The greatest town that was a city

KATY JEAN tellkatyjean@gmail.com @katynotie Katy Jean is a writer and tweeter based in Dartmouth. When not typing away she enjoys chasing after her little boy Vincent, and eating spicy noodles.

2022-05-11T07:00:00.0000000Z

2022-05-11T07:00:00.0000000Z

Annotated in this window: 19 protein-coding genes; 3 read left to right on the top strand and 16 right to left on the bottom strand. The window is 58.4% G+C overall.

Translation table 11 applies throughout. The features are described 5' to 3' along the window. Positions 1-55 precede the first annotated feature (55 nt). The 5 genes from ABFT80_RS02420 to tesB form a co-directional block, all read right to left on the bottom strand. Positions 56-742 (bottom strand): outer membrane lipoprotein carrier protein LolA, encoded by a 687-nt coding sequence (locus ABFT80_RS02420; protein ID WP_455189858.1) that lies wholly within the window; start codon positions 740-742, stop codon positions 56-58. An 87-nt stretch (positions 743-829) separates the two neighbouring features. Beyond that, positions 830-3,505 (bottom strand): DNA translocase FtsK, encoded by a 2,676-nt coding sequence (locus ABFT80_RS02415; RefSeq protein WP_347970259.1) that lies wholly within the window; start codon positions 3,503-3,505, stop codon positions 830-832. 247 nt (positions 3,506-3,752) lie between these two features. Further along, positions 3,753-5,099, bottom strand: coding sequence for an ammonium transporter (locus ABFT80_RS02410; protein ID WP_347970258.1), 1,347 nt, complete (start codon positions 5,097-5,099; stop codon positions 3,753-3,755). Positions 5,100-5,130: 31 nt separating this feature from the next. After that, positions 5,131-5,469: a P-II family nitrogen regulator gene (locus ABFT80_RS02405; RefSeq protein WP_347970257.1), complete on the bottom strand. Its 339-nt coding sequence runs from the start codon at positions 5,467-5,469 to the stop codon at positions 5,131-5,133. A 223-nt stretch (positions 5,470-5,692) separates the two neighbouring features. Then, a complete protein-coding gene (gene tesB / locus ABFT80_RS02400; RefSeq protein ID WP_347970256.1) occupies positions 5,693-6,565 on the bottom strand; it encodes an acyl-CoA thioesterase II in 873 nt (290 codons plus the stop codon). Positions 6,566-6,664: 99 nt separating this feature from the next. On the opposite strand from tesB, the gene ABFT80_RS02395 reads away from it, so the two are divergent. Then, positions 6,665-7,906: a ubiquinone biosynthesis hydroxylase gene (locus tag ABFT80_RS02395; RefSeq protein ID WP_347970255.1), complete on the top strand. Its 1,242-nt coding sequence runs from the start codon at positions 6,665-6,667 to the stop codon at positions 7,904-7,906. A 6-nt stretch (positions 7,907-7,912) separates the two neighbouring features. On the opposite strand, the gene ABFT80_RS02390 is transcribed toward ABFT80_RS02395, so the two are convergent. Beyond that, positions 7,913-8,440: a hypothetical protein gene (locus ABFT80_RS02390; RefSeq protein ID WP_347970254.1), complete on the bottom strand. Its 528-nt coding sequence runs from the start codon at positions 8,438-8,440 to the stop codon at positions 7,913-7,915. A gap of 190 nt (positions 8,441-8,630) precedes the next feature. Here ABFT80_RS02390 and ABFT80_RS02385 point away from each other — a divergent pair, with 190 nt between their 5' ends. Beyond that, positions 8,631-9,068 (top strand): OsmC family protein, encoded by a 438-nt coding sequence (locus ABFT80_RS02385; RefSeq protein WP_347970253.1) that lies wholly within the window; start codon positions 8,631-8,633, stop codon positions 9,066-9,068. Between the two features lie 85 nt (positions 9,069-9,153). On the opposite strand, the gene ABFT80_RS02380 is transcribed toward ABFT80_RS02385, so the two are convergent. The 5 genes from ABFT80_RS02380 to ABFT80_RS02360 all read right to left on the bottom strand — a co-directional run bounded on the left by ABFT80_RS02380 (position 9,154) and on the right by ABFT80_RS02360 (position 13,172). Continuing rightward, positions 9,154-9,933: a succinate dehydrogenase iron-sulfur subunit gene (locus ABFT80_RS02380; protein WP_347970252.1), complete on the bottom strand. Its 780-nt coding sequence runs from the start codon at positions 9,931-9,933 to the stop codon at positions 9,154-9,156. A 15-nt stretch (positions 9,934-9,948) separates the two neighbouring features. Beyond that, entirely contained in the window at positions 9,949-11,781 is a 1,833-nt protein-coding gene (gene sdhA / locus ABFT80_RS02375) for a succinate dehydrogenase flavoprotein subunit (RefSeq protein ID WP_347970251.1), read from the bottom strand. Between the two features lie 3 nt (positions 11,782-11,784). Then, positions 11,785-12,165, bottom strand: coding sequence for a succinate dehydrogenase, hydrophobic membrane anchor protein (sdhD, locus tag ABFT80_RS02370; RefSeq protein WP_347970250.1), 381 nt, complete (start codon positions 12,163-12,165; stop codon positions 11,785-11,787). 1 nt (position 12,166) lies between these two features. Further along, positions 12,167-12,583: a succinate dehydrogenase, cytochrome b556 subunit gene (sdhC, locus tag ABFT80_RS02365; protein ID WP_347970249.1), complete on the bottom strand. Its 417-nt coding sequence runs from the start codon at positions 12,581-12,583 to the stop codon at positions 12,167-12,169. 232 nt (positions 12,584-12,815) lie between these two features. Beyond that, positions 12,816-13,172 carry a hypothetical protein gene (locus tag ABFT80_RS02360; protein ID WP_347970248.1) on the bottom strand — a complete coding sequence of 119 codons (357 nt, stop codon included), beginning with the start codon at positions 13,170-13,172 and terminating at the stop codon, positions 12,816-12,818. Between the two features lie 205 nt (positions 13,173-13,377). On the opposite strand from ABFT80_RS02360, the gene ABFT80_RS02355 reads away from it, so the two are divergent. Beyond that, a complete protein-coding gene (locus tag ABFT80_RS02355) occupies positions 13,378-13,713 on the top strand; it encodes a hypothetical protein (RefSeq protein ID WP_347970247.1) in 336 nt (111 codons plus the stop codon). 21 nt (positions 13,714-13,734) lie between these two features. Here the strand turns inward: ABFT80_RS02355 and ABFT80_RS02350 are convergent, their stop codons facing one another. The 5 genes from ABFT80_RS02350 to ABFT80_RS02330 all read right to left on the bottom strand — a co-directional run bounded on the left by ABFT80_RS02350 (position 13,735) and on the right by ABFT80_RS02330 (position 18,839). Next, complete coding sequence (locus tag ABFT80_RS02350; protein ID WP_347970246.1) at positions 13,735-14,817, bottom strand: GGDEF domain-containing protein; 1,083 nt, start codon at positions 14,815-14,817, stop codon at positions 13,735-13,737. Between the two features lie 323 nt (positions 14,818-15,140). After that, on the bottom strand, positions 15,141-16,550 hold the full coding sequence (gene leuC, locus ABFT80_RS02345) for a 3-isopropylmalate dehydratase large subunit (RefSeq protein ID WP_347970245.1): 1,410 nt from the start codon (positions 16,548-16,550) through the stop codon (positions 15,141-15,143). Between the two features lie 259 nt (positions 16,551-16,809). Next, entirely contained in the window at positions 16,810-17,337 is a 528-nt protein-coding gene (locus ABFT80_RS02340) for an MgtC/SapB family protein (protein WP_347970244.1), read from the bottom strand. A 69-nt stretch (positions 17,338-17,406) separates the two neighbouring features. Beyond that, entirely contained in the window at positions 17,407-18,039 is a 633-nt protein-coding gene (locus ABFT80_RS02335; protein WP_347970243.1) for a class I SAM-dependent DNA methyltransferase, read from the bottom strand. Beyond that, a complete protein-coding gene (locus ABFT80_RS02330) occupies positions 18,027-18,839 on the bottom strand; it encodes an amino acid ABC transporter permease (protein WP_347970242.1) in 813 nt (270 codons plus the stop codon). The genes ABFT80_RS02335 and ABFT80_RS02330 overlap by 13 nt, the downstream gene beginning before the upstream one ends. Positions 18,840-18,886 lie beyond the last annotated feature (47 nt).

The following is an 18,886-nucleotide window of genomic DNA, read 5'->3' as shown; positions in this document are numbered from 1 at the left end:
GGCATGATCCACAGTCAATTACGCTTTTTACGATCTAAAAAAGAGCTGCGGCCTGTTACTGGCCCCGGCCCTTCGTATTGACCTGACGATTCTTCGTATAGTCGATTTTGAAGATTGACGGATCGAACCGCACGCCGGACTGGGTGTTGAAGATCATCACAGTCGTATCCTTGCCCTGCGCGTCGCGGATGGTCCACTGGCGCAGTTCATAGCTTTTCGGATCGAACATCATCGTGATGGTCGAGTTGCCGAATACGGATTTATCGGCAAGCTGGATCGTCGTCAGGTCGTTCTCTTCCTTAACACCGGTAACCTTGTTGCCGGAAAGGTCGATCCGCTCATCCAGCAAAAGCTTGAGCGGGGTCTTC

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Dartmouth. City of Lakes. The Darkside. Ponamogoatitjg. Home. She has as many names as sorts of people. This township that was a city is my favourite place in the world. Dartmouth has roads that can break a car, the lakes aren't always fit to swim in the summer, and the housing prices have gone higher than the clouds from the smokestacks, but the view is free and what a beautiful view we have. We have lakes. We are the (former) city of them. There are 25 lakes in our area, which give us a place to sit and reflect. A place to spend time fishing, to throw rocks, to swim. The lakes give us perspective and direction. If you're ever lost in Dartmouth, start walking or driving until you find a lake. You will know exactly where you are in no time. We have Shubie Park, just a bus trip away, that features a historic canal with remnants of stone houses of builders from long ago. A park with a path with birds that will land on you, making you feel like you're Snow White without the roommates. An off-leash dog area for both dog owners and wish-theywere dog owners alike. How lucky are we to have an accessible park for everyone? From The Darkside, we gaze upon the lights of Halifax. We appreciate the harbour that divides us while wondering what is so ‘Halifax' about it when it's half of us. Their lights shine upon it, impose upon it, but Dartmouth doesn't need to. We know we're here. There's Sullivan's Pond. A cute little park where people feed the ducks (you're not supposed to feed the ducks, but if your want exceeds your will, please choose bird seed over bread.) Sullivan's Pond is home to the both beloved and absolutely despised Dartmouth geese. I believe the geese reflect Dartmouth's residents. They're beautiful and they're to be appreciated but never provoked. I could go on about Dartmouth's icons. I could continue about the icons that have been, like Penhorn Mall, The Old Mill or old lots and fields that we have traded for more Dartmouthians. These places of nostalgia that we have loved do not need a memorial; they instead have towers dedicated to marking their former existence and birth into folklore and then filled with people I'm sure would've loved them. Dartmouth is of and for all. It didn't start with the Alderney and it doesn't end there. Our history is part of Mi'kma'ki, Ponamogoatitjg, the Tomcod Ground or Salmon Place. Crichton Park in Black history was The Avenue, with its own church and own community. Prince Albert Road along Lake Banook, or Panuk in Mi'kmaw language (Panuk meaning ‘the opening') was called The Road to Preston on former maps. Dartmouth's history is everyone's and its future is for the same. I share this place called home with many. I share it with people in thick damp flannels that smell of nicotine. I share it with pressed suits in BMWs. I share my home with those without one, with couch surfers getting by, with old Dartmouth families who have lived in the same two bedroom north end house since the 1960s. I even share a home with those who have penthouses. They're no better or worse than the damp flannels. We are all Dartmouthians. Anyone is worthy to join us. Everyone can call her home.

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